Now you did not want to say something like that to the Octopus. No sirree. It just wasn’t done. He was on the sensitive side when it came to his looks. I knew that. Fudz knew that too. Well, that was it for the game. No more five card studley. Fudz had been looking for a fight all day. And now he was going to get one.

The Octopus jumped up and stuck his fist in Fudz’s face. Everybody knows you don’t want to stick your fist in Fudz’s face. But there was the Octopus doing it and he was ready to chili con carne Fudz’s face.

The Octopus was hot and Fudz was hot. I just knew there was going to be a hot time in the old town that night. Somebody was about to get a whooping and I did not mean it to be me.

Unfortunately, and I am meaning a big unfortunately, the two of them guys turn to moi. At the same time they requested, “Toes, you gonna referee, you hear.”

“Who? Me?” I choked out.

“Toes,” Octo said. “You gotta do it.”

Now I gotta tell you. There was going to be blood that night. Most likely it was to be mine. ‘Cause no matter who I chose as the winner of the bout the other one was going to stick his hand down my throat and pull my heart out and eat it.

That was no way to be cornered. That’s what I get for hanging out with the two gallootest galloots there ever was. I was thinking a mile a minute and yet I wasn’t fast and furious enough. On top of that, I was sweating to get all. The perspiration was pouring out of me like I had just been baptized in the River Jordan.

“Okay,” I finally choked out. “But I got one request.”

“Request away,” the duo sang duet-style.

“You both can only use one hand. Octo, you have to have seven arms tied behind you. Fudz, you have to have three of your arms tied behind you.”

Well, they thunk about it. They thunk and they thunk and they thunk. It took so much time it was like being stood up for a date and having to buy both dinners. It took a heap amount of time, I’m telling you.

Finally, they turned to me and said (at the same time), “You got yourself a deal.”

“That ain’t all,” I said.

“There’s more?” the Octopus said, unsure he was liking the conditions. He gave me that mean look of his that said, “This had better be good.”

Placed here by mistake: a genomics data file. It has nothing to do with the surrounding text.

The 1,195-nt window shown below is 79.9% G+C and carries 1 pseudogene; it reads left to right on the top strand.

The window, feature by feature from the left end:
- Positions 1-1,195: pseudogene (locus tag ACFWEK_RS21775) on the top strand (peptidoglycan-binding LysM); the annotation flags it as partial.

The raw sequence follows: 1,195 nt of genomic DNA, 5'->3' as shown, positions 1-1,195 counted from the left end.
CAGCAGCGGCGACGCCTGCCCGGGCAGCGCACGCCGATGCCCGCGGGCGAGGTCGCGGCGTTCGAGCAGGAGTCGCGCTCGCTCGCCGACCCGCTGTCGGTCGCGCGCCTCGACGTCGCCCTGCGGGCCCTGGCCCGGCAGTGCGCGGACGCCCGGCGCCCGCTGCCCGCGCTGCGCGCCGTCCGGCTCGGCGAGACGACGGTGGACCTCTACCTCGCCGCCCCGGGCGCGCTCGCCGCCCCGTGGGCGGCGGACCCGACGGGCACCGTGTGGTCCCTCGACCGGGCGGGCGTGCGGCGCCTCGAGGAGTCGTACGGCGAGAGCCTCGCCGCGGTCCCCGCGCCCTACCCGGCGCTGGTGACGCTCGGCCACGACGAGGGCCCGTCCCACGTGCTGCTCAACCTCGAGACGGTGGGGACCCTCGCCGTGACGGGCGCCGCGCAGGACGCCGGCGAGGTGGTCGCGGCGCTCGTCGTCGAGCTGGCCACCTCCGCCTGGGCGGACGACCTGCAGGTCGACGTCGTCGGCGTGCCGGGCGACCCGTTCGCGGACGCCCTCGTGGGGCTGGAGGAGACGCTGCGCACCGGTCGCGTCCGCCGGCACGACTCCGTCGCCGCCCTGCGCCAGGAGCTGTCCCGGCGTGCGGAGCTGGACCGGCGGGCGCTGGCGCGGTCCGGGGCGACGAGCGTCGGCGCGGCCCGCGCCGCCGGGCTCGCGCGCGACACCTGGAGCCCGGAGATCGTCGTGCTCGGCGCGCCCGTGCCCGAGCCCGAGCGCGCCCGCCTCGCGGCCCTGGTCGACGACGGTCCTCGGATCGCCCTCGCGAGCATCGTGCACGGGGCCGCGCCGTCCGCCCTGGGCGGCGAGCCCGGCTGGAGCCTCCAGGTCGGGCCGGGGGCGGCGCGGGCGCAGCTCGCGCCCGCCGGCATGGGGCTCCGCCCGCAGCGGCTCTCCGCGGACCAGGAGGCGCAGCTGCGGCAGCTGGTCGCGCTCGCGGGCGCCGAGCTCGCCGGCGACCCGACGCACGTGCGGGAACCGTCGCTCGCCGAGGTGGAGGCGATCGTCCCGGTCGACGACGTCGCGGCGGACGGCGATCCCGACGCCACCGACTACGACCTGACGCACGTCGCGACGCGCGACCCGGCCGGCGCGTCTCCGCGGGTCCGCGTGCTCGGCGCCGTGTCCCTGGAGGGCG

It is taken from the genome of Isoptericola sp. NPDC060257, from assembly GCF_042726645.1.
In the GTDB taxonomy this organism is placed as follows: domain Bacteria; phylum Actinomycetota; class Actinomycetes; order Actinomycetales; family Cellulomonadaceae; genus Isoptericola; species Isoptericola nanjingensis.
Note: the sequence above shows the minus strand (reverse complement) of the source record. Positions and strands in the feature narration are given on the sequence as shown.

“Good,” Fudz repeated with that snarl of his.

“To be fair,” I said.

“Yeah, yeah,” the two gave me.

“We’re going to tie your left leg, Fudz, to Octo’s right.”

They didn’t like that. I could tell by the frown on their faces. It was not a nice frown either. I thought about reconsidering but I knew this was the only way to save my hide.

“That’s the way it’s done,” I reassured the two.

“Who says,” Fudz wanted to know, and he wanted to know bad.

“Chivalry says. It’s written in the Code of the Knights. You never heard that. It’s the only way to guarantee a fair fight.”

“Who says we want a fair fight?” Octo asked.

“What do you mean?” Fudz said. “‘Course we want a fair fight.”

“We do? Well, if you say so. All right. I agree to the terms. Tie our legs together.”

I always carry a bit of rope with me for such occasions. You just never know when it will come in handy. I wrapped that rope around their legs, tying the two beasts together. Then I tied their hands behind them, leaving just one free for each. I backed away from the brutes and shouted, “Go for it.”

Now I am here to tell you that you never seen such a fight in your live-long life. It was something else. While they were in the middle of it, I decided I had enough of the entertainment. I lit out. And that’s why I am hiding out here. When they realized I was gone, they stopped beating the brains out of each other and turned their ire on me.

So please don’t tell them that I am on this here sheet of paper. I value my health.

Uh-oh. No. It can’t be. Geez. It is. You ratted on me. You mean you didn’t rat on me. Then why is Octo and Fudz standing right behind you?